Journal Edition 27

Issue 27 opens with an interview of the Air Chief of the Czech Republic, Major General Petr Hromek, who provides us with a very informative and sincere view of the challenges his Air Force is currently encountering. This edition also covers a wide field of future space challenges, with articles on ‘Space Resilience’ and ‘Responsive Launch of ISR Satellites’.

 December 2018


2018 was another eventful year for the JAPCC and I am very proud to be the new Assistant Director of NATO’s catalyst for the improvement and transformation of Joint Air & Space Power. On 15 August 2018 I took over the responsibilities of the AD from my predecessor Air Commodore Madeleine Spit, who very capably ran the JAPCC for four years. I hope to emulate her energy and success and we all wish her the best in her new assignment. Our annual JAPCC conference, which took place on 9 –11 October in Essen, was the first major task I encountered in my new position. With the outstanding support of my JAPCC staff and the very enlightening contributions of our panellists and our distinguished guests we accomplished a very successful conference and were able to examine ‘The Fog of Day Zero’.

I am excited to present you with issue 27 of the JAPCC Journal of Air and Space Power, the first issue I have had an opportunity to contribute to as editor. It is my great pleasure to open Issue 27 with an interview of the Air Chief of the Czech Republic, Major General Petr Hromek, who provides us a with a very informative and sincere view of the challenges his Air Force is currently encountering and the ambitious goals they want to fulfil in the future. Our cover attests to the main focus of this edition, with articles on ‘Space Resilience’ and ‘Responsive Launch of ISR Satellites’ covering a wide field of future space challenges. ‘Will the Aircraft Carrier Survive?’ takes a critical look into the future of fixed-wing aircraft carriers and ‘Aerial Tanking 2035’ provides a conceptual look into the future of Air-to-Air Refuelling. ‘Challenges of Future SEAD Operations’ and ‘Electronic Warfare – The Forgotten Discipline’ inspire renewed thought about a capability, EW, that has long been taken for granted and neglected, but now needs to be substantially revitalized. ‘Autonomous Weapon Systems in International Humanitarian Law’ provides thrilling thoughts on the challenges and conflicts of these unmanned systems.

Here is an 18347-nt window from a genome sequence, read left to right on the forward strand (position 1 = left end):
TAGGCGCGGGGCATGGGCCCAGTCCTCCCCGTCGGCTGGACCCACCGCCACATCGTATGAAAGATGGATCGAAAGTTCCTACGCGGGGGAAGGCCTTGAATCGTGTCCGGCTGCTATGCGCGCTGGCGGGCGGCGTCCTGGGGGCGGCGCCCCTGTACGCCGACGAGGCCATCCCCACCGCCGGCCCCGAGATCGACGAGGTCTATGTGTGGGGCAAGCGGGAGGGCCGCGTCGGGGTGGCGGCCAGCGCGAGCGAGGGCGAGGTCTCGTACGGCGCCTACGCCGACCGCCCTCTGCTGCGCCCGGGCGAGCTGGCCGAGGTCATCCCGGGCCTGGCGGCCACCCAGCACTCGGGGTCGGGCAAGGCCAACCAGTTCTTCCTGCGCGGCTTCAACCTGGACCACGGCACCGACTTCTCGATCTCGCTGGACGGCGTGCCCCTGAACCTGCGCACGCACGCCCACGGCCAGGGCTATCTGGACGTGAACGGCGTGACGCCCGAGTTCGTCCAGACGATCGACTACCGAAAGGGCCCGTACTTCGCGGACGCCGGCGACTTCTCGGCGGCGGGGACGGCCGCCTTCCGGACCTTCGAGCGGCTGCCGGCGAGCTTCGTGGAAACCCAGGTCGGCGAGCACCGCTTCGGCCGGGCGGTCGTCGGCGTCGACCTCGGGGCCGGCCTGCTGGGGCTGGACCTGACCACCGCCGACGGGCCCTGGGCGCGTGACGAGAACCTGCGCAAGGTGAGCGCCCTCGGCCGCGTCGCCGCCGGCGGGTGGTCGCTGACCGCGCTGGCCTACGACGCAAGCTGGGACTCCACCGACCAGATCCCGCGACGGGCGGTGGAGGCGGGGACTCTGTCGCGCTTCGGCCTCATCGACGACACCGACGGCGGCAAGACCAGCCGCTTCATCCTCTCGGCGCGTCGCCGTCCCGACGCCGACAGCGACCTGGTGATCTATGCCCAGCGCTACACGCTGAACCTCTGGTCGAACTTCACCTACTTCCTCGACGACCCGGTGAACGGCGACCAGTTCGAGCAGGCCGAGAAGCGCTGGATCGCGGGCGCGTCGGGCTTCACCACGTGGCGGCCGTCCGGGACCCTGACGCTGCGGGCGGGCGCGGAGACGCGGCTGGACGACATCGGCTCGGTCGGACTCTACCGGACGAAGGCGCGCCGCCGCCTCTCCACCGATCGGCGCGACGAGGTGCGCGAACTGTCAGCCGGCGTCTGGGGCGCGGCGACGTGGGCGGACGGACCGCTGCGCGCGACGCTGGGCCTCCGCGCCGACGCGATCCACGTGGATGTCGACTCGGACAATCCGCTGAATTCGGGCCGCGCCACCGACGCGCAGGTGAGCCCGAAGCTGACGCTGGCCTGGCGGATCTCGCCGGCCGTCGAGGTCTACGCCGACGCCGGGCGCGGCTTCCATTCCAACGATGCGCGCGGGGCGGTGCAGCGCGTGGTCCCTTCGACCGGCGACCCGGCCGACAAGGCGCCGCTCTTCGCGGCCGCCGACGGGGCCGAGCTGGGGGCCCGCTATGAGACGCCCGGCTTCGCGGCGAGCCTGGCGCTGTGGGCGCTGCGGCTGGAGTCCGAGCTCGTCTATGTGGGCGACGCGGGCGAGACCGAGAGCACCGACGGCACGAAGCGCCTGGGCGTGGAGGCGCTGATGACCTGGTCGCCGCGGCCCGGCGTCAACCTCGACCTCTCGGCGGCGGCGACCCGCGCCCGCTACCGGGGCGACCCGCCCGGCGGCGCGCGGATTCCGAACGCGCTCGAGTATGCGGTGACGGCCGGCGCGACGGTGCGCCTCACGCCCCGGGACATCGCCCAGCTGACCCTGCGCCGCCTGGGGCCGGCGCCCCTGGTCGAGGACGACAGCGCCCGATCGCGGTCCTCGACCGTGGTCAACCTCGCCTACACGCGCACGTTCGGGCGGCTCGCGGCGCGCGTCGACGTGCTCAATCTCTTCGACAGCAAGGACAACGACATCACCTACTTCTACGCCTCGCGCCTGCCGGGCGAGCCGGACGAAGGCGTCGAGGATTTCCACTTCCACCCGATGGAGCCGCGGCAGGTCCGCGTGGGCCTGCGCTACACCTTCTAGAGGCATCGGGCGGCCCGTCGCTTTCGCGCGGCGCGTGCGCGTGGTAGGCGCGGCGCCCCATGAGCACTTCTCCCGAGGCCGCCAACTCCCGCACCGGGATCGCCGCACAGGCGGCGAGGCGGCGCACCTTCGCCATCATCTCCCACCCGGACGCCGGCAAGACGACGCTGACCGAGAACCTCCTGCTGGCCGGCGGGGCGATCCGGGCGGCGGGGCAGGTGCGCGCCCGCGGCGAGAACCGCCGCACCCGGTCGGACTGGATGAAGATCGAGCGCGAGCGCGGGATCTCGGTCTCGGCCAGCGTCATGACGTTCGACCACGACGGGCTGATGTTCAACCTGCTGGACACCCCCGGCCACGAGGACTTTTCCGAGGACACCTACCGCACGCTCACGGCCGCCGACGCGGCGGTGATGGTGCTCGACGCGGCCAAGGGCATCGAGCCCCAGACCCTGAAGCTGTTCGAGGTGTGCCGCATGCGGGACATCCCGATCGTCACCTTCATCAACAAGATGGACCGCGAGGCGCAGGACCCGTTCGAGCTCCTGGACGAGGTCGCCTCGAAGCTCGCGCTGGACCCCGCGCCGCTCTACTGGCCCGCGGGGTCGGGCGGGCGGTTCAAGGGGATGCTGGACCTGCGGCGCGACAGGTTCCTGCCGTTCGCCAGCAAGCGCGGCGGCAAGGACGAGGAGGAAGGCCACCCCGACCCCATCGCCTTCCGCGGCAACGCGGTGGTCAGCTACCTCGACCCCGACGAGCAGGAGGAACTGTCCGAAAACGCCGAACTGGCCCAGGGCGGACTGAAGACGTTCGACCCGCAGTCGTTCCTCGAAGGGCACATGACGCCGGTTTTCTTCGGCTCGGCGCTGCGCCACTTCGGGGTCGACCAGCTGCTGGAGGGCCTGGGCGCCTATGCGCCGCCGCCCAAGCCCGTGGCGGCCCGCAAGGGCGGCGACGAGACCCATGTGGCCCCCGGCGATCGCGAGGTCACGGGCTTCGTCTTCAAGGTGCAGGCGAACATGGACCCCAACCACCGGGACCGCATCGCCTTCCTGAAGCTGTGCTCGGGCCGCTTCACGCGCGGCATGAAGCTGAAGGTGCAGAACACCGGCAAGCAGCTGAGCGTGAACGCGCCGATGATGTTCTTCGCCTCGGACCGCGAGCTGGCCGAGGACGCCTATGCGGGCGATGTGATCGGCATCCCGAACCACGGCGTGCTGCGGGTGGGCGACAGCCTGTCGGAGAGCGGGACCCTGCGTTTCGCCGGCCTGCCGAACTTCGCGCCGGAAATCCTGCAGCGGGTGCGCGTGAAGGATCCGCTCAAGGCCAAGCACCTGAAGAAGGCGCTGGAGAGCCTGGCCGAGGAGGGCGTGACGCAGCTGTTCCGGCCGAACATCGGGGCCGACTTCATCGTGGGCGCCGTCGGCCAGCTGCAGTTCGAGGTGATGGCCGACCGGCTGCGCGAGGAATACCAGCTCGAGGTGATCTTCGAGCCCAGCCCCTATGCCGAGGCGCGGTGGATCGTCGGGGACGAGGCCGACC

The Journal then moves on to different View Points. A review of ‘100 years Royal Air Force’ outlines the value added by the RAF to current Air Power Strategies and the article ‘Light Attack Aircraft’ takes a view on a more budget-friendly way of projecting Air Power. ‘Rotary Wing Unmanned Aerial Systems’ emphasizes the usage of UAS in maritime operations; and last, but not least, ‘The Future Role of Artificial Intelligence’ examines a number of important considerations in this critical and rapidly developing capability.

Thank you for taking the time to read this edition of our Journal, and thanks to our authors for their contributions. I hope you find this offering as informative and thought-provoking as I did, and we at the JAPCC greatly appreciate any feedback and thoughts you may wish to share. Please visit our website at, like us on LinkedIn or Facebook, or follow us on Twitter or send us an e-mail to contact[at]japcc[dot]org to give us your opinion.

Ciao and good reading!

Giuseppe Sgamba
Brigadier General, IT AF
Assistant Director, JAPCC

Content Navigation

Articles in this Journal

Leadership Perspective

Czech Air Force – Now and in the Future

The JAPCC’s Interview with Major General Petr Hromek, Commander of the Czech Air Force

Transformation & Capabilities

Space Resilience – Why and How?

The Importance of Space Resilience and the Current Approach

Responsive Launch of ISR Satellites

A Key Element of Space Resilience?

Will the Aircraft Carrier Survive?

Future Air Threats to the Carrier (and How to Defend It)

Aerial Tanking in 2035

A Conceptual Look at Passing Gas

Challenges of Future SEAD Operations

An Insight into SEAD in 20 Years

Electronic Warfare – The Forgotten Discipline

Why is the Refocus on this Traditional Warfare Area Key for Modern Conflict?

Autonomous Weapon Systems in International Humanitarian Law

Errare Robotum Est


100 Years of the Royal Air Force

And its Influence on Air Power Development

Light-Attack Aircraft

Required Gap Filler or Futile Relic?

Rotary Wing Unmanned Aerial Systems

Market Snapshot and Support for Maritime Operations

Out of the Box

The Future Role of Artificial Intelligence

Military Opportunities and Challenges

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